Whether you've got chicken leftover from dinner or you're planning meals for the week, you need to know how to safely store the cooked poultry in the refrigerator to avoid foodborne illness. Proper packing and storage temperature will maximize the amount of time the cooked chicken remains fresh. Cooked chicken will generally stay safe to eat for three to four days, but some preparations should be refrigerated for just one to two days.
Poultry should be cooked to an internal temperature of 160 degrees F. To prevent bacterial growth, chicken needs to be either kept at or below 40 degrees F or above 140 degrees. This standard holds for salads, fried chicken and casseroles as well as plain roasted or grilled chicken. To stay within the safe zone, you must refrigerate leftovers within 2 hours or just 1 hour if the temperature is 90 degrees F or hotter. If you're grilling, for example, your chicken needs to be cooled and in the fridge relatively quickly; there's no time for socializing and then putting away your leftovers. A chicken salad sits out in the heat for longer than an hour should be tossed immediately.
Cool It Down and Cut It Up
If you've just taken chicken or a chicken casserole out of the oven, it's OK to package it and set it directly into the refrigerator. Alternatively, cool cooked chicken by placing it into a bowl and resting it in an ice bath. To refrigerate a whole roast or rotisserie chicken, cut it into smaller pieces first and slice large breasts.
Pack It Up
Wrap cooked chicken in airtight packaging, such as zip-top bags or plastic wrap, or use a covered storage container. Use a container that's the right size for the leftovers you have; a container that's too large allows for an excess of circulating air, which drives up moisture and encourages bacterial growth. Fried chicken and chicken patties can be wrapped tightly in foil. Consider bringing these breaded items to room temperature before packing them, or the steam created by wrapping them when warm will make the crust soggy.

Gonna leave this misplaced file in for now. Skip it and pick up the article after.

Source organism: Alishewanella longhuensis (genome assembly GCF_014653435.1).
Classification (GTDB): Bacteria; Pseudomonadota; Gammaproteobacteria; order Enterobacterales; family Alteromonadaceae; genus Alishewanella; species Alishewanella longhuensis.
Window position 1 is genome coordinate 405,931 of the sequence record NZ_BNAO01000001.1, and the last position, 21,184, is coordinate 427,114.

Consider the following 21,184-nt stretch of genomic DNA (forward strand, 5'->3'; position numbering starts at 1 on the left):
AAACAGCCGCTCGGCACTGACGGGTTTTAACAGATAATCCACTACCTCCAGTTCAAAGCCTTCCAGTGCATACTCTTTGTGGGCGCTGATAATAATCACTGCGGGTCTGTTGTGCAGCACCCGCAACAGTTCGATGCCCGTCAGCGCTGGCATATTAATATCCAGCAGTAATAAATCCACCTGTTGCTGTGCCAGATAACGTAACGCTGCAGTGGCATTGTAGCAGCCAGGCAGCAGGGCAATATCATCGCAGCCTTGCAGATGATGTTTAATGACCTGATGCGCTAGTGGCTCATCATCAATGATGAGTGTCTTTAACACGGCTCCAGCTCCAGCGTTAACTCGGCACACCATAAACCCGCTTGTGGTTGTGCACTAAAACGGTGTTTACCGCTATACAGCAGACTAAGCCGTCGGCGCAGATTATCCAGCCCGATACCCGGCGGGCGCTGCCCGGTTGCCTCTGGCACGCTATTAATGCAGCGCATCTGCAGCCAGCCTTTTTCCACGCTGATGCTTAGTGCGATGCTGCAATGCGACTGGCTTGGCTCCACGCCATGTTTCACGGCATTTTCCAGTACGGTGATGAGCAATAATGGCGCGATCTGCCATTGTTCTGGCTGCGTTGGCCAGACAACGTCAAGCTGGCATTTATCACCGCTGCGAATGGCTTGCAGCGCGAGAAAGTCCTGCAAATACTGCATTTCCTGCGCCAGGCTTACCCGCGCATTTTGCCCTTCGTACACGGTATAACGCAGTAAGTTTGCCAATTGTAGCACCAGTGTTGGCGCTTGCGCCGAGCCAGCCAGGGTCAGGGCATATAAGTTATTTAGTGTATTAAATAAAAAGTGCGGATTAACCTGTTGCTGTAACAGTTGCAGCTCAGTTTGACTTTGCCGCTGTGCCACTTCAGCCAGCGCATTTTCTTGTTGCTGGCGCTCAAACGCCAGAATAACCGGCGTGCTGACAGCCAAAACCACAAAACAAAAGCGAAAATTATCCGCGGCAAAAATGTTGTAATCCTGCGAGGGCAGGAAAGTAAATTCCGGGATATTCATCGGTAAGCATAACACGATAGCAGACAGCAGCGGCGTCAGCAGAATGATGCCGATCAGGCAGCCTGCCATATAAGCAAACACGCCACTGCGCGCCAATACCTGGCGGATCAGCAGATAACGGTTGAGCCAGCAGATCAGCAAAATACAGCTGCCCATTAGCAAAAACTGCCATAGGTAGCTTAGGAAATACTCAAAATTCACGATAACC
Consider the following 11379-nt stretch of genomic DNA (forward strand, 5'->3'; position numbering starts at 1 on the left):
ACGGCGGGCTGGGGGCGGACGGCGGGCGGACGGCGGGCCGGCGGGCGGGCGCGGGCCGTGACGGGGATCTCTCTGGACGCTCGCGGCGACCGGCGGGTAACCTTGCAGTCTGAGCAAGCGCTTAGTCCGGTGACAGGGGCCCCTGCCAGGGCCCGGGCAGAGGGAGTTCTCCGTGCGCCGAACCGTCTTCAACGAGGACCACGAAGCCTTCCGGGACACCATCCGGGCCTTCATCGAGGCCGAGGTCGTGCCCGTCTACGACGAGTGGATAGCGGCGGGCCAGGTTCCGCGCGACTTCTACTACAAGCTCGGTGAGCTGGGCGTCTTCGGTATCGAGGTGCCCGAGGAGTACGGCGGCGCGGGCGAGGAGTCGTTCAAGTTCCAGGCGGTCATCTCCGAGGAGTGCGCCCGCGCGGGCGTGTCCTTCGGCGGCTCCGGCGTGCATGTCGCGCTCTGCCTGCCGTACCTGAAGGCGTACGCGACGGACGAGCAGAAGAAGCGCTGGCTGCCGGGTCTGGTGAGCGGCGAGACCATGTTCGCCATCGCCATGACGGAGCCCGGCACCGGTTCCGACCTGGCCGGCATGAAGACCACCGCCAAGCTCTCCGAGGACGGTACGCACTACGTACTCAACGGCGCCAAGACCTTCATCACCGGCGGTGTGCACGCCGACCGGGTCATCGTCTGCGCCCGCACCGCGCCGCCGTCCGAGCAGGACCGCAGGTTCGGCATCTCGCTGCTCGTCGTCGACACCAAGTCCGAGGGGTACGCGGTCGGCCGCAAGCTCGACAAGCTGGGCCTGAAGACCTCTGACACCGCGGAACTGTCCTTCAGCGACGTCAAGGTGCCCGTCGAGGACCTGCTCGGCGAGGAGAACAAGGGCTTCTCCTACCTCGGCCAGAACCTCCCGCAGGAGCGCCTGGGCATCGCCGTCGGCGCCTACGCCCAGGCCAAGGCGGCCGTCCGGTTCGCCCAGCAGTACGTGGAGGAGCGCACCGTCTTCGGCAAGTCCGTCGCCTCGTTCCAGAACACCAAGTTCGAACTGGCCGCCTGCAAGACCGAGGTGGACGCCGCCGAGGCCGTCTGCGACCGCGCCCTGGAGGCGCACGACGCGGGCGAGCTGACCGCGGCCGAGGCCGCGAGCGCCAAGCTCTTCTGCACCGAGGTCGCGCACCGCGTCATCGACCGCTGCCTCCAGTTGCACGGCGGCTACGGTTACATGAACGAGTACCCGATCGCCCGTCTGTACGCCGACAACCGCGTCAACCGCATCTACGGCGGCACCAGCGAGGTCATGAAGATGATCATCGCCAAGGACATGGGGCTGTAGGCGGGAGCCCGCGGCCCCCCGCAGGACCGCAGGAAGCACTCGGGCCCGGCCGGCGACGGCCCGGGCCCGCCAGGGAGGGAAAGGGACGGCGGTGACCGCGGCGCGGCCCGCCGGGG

Plain grilled, roasted or baked chicken lasts three to four days when properly cooled and packed. Fried whole chicken pieces will also last this long, but it benefits from reheating in a warm oven, rather than a microwave, to encourage a crisp crust. A chicken casserole, when packaged into smaller serving containers, also has a refrigerator life of three to four days. Homemade chicken salad lasts about four days, sealed; deli versions may last up to five days once opened. Leftover chicken patties and nuggets should be consumed within one to two days. Aim to use up chicken pieces bathed in gravy, sauce or broth in one to two days as well. Ultimately, your nose and eyes are the determiners of whether cooked chicken has been stored properly. If the chicken appears discolored or has an "off" odor, discard it to be safe.